Drug use was happening in broad daylight around the train station, he said. “The public shouldn’t have to walk around the area and see hypodermic needles lying all over the ground. It’s extremely dangerous in case children pick these disposed needles up and play with them. “These needles being given by NGOs may be helping the homeless with the dropping of HIV/Aids, but if it really is such a safe method to reduce these diseases, it’s not working effectively enough.” Drug users were using needles others had discarded to shoot up, he said. The NGOs that distributed the needles should be held responsible for cleaning up the sites used by the addicts, he said.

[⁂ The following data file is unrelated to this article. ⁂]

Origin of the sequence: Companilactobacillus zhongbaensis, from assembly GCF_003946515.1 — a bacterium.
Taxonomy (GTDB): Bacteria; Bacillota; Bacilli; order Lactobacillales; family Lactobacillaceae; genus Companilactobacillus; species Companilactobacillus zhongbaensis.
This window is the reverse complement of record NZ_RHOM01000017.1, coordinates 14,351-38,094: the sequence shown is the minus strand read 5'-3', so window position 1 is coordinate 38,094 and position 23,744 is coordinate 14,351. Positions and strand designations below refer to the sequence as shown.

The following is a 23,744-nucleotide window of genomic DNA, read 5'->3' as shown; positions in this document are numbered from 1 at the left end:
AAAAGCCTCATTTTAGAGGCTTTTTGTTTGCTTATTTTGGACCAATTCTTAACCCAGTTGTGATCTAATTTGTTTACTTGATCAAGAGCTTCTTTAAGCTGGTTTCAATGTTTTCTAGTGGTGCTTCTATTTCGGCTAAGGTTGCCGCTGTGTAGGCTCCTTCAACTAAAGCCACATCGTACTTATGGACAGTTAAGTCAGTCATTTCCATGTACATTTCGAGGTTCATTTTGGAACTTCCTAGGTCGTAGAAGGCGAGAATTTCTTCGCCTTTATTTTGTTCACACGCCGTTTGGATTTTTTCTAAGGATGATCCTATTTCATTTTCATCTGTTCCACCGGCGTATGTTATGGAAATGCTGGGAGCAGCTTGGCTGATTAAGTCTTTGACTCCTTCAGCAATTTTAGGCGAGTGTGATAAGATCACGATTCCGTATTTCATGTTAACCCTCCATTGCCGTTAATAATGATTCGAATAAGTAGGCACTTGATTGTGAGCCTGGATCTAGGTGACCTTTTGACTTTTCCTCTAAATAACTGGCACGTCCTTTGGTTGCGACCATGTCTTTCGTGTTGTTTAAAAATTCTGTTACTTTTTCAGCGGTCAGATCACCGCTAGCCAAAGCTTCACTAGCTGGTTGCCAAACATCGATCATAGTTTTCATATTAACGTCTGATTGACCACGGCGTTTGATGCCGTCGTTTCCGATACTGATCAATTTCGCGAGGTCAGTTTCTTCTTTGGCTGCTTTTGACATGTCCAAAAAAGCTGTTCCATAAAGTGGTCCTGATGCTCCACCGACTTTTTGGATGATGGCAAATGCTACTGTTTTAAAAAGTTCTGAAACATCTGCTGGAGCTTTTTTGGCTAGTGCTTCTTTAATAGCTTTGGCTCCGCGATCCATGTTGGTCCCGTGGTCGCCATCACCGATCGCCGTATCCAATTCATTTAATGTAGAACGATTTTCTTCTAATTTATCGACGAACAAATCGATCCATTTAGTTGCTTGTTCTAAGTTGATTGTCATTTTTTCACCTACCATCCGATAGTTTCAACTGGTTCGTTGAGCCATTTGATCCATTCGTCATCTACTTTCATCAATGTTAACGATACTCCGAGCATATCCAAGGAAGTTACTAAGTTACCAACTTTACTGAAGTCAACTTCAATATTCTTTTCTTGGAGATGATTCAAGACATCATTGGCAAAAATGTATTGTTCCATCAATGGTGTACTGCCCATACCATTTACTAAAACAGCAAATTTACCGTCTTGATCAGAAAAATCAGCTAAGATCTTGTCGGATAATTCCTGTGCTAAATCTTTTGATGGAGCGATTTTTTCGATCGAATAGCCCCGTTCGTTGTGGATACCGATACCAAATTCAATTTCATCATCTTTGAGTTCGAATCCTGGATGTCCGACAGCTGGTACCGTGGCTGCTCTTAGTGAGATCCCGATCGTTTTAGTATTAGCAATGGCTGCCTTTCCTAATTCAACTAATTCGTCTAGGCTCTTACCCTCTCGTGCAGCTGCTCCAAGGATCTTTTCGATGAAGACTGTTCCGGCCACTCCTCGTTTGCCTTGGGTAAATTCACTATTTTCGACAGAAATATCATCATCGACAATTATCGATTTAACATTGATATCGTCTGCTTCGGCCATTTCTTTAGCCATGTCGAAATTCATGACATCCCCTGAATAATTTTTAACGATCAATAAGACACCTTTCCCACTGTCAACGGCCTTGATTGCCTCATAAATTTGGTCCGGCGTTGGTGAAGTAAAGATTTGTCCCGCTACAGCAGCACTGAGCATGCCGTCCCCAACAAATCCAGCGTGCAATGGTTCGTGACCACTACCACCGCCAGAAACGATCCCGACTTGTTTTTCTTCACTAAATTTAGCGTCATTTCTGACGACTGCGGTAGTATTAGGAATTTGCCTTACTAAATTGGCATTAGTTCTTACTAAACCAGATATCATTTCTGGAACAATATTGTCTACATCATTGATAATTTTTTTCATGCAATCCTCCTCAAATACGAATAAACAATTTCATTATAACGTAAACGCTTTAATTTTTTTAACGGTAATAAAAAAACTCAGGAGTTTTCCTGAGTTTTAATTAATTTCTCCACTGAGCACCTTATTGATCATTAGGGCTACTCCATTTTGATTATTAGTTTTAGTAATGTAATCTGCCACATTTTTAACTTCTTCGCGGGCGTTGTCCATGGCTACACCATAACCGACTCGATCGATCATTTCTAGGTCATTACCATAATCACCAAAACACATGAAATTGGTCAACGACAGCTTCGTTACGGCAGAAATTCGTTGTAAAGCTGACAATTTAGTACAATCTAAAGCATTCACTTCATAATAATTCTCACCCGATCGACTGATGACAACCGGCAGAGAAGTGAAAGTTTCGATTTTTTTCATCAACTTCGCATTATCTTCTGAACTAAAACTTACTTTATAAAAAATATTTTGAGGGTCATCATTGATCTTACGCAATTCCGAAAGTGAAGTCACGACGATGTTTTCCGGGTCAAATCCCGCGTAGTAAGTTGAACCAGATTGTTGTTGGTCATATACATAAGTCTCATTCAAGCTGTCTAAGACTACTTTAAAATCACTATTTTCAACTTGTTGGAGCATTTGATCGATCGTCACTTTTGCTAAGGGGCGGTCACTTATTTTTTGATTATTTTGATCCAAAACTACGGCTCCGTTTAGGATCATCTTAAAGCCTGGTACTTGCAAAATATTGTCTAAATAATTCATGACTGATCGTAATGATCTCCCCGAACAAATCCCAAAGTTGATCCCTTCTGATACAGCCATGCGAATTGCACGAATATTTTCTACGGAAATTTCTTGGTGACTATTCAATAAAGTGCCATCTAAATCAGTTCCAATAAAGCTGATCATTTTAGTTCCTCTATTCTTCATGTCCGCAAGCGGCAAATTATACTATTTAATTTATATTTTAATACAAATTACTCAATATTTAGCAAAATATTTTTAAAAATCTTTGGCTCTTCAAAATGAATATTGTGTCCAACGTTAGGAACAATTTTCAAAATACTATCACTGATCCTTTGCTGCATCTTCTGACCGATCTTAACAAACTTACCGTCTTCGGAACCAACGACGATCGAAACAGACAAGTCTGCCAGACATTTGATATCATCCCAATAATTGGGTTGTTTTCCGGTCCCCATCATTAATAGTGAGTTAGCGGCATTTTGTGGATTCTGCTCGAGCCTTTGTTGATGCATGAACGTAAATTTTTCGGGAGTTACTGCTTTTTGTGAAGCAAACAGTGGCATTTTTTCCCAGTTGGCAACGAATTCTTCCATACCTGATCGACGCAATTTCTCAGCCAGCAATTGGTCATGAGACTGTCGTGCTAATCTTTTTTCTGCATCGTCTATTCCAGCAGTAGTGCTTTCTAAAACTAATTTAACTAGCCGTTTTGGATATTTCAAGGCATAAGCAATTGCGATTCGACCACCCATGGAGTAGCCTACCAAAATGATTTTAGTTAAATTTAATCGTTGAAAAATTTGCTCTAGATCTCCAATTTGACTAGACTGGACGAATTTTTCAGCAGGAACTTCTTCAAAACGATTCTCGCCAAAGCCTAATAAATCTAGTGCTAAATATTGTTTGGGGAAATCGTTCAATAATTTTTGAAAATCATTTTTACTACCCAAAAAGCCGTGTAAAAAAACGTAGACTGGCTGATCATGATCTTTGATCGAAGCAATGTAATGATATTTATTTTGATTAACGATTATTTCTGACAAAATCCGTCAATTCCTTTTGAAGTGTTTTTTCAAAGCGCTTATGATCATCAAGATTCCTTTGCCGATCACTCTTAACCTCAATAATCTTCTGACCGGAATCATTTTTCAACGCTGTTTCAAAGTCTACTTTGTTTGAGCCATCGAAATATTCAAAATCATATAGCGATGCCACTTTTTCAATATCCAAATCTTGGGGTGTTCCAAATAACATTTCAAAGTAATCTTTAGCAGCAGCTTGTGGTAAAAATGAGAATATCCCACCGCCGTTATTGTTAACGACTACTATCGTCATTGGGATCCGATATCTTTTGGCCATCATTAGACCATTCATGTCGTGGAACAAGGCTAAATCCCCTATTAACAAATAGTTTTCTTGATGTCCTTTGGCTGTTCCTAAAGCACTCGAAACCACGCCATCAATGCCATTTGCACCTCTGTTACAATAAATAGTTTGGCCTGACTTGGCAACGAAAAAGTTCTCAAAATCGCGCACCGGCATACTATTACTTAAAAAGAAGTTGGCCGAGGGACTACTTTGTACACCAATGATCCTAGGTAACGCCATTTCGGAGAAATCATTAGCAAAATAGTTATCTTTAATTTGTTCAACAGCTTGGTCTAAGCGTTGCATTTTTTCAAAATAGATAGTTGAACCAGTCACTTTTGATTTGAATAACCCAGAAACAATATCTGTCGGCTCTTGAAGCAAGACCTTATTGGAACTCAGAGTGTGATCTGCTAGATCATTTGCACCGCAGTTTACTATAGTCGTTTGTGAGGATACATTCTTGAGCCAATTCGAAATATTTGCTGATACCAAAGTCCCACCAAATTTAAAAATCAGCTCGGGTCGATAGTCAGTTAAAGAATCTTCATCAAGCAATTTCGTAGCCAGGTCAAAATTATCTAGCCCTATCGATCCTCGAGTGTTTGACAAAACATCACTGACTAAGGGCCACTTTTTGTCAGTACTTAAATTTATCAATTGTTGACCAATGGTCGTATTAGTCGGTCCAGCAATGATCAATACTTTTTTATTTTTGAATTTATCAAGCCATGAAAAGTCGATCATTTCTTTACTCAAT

Ward councillor Paddy Chapple said there had been a “marked increase” in the number of people seen shooting up in public. “It is regularly reported by members of the public. It seems to me that there are definitely dealers operating in the area, and crime intelligence should perhaps focus on the merchants, how they operate and where they operate.” Mr Chapple said neighbourhood watch groups had reported a rise in crime in the vicinity of the Mowbray railway line.
Mowbray Community Police Forum chairman Jonathan Hobday said addicts were committing crime to feed their addiction. “There is a clear correlation between growing drug use and growing crime in any area because drug users steal and rob to pay for their fix